A History of
From its Judaic and Hellenistic Origins to Existentialism
published as two separate volumes:
A History of Christian Thought and
Perspectives on 19th and 20th Century Protestant Theology (accessed
separate from the next panel)
to the Touchstone Edition
history of Christian thought combines into one volume two books of Paul
Tillich's lectures that have been previously published. The first part
appeared under the title A History of Christian Thought, beginning with the
Graeco-Roman preparations for Christianity and ending with the
post-Reformation development in Protestant theology. The second part first
appeared as Perspectives on Nineteenth and Twentieth Century Protestant
Theology~ beginning with the rise of the Enlightenment and ending with the
theology of Kari Barth and modem existentialism.* A History of Christian
Thought originated as lectures delivered by Tillich at Union Theological
Seminary in New York, stenographically recorded and transcribed by Peter N.
John and distributed by him in a small first edition. A second edition
appeared shortly thereafter, in which Peter John corrected a number of
errors. At that time he acknowledged the need for a thorough. revision of
the text for matters of style and content. This I tried to accomplish in
the first published edition by Harper & Row, 1968. This edition now
appears unaltered in this volume.
second part of this volume contains tape-recorded lectures which Paul
Tillich delivered at the Divinity School of the University of Chicago
during the spring quarter of the 1962-63 school year and is based entirely
on his spoken words.
history of the Christian tradition appears at a time when interest in new
theological fads that come and go quickly has faded dramatically. The
demise of Tillich's thought was prematurely announced. In the world of
English-speaking theology no movement bas yet arisen to eclipse the
influence of Paul Tillich. The wider dissemination of this influence, to a
new generation of college and seminary students, as well as to theologians
who have a lot of catching up to do, is very much to be desired. Tillich
introduces students to the roots of their own religious traditions, making
the symbols of their faith more meaningful for today. He was and is a truly
great teacher of theology.
CARL E. BRAATEN
Illinois March 1972
Perspectives on 19th and 20th Century Protestant Theology
Edited and with an Introduction by CARL E.
This major posthumous work of Paul Tillich presents, in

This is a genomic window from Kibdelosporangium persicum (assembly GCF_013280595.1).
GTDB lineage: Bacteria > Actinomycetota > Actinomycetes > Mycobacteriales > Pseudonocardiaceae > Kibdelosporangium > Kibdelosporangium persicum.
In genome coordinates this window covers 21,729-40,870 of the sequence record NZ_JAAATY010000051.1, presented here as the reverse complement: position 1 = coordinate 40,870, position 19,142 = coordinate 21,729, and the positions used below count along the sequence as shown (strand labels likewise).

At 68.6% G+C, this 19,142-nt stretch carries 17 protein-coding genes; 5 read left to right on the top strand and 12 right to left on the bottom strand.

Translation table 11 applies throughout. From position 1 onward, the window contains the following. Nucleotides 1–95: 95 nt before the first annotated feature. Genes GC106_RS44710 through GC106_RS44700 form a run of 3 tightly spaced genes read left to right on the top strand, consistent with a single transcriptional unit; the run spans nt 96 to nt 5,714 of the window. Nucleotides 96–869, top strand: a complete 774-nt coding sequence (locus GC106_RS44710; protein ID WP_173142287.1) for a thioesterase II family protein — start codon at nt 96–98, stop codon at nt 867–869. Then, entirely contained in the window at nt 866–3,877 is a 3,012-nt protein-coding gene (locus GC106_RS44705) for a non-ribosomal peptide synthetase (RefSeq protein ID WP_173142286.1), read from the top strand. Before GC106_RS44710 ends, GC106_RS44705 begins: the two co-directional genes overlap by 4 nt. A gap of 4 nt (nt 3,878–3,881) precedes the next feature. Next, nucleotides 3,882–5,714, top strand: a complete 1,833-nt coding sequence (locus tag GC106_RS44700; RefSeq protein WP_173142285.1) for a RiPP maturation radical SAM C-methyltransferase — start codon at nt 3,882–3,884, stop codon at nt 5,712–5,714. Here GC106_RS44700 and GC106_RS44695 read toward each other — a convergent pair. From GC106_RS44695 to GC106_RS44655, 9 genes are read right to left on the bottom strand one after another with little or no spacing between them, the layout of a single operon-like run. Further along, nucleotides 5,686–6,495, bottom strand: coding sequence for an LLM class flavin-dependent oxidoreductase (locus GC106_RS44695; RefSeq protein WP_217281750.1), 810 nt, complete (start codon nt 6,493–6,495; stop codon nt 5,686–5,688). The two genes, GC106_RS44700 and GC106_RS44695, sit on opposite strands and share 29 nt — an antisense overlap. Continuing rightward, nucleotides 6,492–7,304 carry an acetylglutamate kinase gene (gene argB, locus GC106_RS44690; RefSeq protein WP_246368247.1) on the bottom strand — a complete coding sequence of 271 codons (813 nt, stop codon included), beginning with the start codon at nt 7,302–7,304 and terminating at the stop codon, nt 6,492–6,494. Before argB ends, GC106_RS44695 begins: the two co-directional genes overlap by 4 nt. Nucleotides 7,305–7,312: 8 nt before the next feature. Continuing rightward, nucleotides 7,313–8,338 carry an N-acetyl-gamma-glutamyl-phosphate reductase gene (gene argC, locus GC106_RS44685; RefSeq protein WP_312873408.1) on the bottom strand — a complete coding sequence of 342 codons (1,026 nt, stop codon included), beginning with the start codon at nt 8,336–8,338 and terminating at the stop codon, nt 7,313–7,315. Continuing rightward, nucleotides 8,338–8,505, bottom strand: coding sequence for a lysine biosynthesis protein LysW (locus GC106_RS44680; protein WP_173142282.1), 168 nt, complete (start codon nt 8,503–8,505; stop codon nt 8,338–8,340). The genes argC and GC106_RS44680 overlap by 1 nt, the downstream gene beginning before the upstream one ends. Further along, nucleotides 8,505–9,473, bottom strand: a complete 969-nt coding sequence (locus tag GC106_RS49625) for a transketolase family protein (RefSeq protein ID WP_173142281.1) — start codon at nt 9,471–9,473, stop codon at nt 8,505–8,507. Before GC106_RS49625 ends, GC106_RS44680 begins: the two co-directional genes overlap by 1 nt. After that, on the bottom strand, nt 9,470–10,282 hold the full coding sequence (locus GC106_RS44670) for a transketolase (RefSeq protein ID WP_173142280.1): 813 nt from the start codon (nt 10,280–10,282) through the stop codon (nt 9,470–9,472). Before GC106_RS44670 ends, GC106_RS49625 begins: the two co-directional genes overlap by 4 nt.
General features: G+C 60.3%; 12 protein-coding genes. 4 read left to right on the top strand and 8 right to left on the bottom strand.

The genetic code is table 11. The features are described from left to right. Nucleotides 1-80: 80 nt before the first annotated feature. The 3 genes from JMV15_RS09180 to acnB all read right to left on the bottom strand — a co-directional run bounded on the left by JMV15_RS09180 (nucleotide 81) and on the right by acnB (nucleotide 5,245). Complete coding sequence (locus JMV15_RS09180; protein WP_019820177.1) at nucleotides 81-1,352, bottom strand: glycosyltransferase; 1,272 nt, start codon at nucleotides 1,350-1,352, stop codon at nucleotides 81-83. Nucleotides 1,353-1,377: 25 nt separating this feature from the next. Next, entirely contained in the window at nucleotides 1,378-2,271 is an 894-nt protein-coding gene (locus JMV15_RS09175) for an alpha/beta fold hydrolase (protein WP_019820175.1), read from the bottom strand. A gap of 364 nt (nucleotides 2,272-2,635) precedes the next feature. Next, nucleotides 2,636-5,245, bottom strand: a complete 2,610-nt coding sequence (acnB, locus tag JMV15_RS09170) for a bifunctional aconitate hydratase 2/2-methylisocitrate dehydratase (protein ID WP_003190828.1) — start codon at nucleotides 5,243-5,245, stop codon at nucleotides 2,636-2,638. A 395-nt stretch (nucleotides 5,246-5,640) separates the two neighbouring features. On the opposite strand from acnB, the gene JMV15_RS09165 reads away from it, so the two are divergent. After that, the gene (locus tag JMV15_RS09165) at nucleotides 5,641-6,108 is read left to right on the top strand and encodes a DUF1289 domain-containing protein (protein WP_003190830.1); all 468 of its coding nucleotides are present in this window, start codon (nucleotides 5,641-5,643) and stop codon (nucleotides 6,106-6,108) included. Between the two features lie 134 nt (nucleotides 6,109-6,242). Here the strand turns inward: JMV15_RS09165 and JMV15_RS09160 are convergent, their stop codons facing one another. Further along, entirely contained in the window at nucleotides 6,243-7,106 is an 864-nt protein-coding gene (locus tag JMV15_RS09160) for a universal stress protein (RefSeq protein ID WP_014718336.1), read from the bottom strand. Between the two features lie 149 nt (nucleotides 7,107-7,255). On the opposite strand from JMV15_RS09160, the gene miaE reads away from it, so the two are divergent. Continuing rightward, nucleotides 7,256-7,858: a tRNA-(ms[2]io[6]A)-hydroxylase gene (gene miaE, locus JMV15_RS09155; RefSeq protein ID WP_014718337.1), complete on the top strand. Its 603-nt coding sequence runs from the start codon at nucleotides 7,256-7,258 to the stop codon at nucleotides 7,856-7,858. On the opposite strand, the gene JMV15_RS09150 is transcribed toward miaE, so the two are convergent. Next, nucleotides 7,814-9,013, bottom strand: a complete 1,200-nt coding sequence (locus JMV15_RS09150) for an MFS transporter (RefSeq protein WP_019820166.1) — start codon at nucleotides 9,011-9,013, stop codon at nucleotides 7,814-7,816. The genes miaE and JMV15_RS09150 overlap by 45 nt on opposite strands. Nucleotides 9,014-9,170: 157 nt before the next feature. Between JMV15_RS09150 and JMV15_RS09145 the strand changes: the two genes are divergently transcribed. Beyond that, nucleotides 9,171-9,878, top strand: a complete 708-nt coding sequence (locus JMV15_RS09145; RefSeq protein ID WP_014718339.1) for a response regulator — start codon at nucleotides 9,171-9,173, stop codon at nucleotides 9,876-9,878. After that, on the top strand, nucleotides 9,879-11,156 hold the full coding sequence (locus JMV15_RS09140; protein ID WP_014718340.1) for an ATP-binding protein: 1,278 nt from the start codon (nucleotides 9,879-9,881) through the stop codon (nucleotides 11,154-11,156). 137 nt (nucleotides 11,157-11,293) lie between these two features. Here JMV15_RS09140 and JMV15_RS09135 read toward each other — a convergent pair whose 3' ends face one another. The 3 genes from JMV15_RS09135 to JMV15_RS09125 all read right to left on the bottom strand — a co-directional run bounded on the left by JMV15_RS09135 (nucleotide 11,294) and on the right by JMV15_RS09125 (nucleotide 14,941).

the author's words, "the drama of the rise of humanism in the midst of
Christianity." Tillich shares with us his reflections and perspectives
on major periods, trends, movements, and figures in two centuries of Protestantism
as it underwent a "continuous series of attempts to unite the
diverging elements of the modem mind."
PERSPFCTIVES can also be read as the mirroring
of those sources which exerted the greatest impact on Tillich's
mind in his earlier formative years. The author traces the philosophy of
religion, dogmatic elements within the church, and historical criticism of
the Bible and tradition. These
chapters document clearly how Tillich's thought moves with penetrating
insight and empathy on the boundary between theology and philosophy.
The book begins with the period of Protestant Orthodoxy
and shows how the Enlightenment presupposed and rejected both. A major
chapter is devoted to Kant and the philosophy of the Enlightenment: it becomes clear how Tillich is both the
heir and the severest critic of the Enlightenment tradition. Tillich goes
on to describe the reaction of the Romanticists against the Enlightenment,
the emergence of the two great syntheses of Schleiermacher and Hegel, and
the subsequent breakdown of these systems.
With an economy of words, Tillich gets to the heart of
the thinking of such radical, prophetic voices as Schelling and
Kierkegaard, Marx and Nietzsche, Bultmann and Barth. Every paragraph opens
a new window into the profound mind of this masterful interpreter of the
Protestant heritage, as well as bringing the reader into a lively encounter
with the voices of the recent past. The whole book is a demonstration of
Tillich's dictum that every interpretation is a living union of
the interpreted and the interpreter.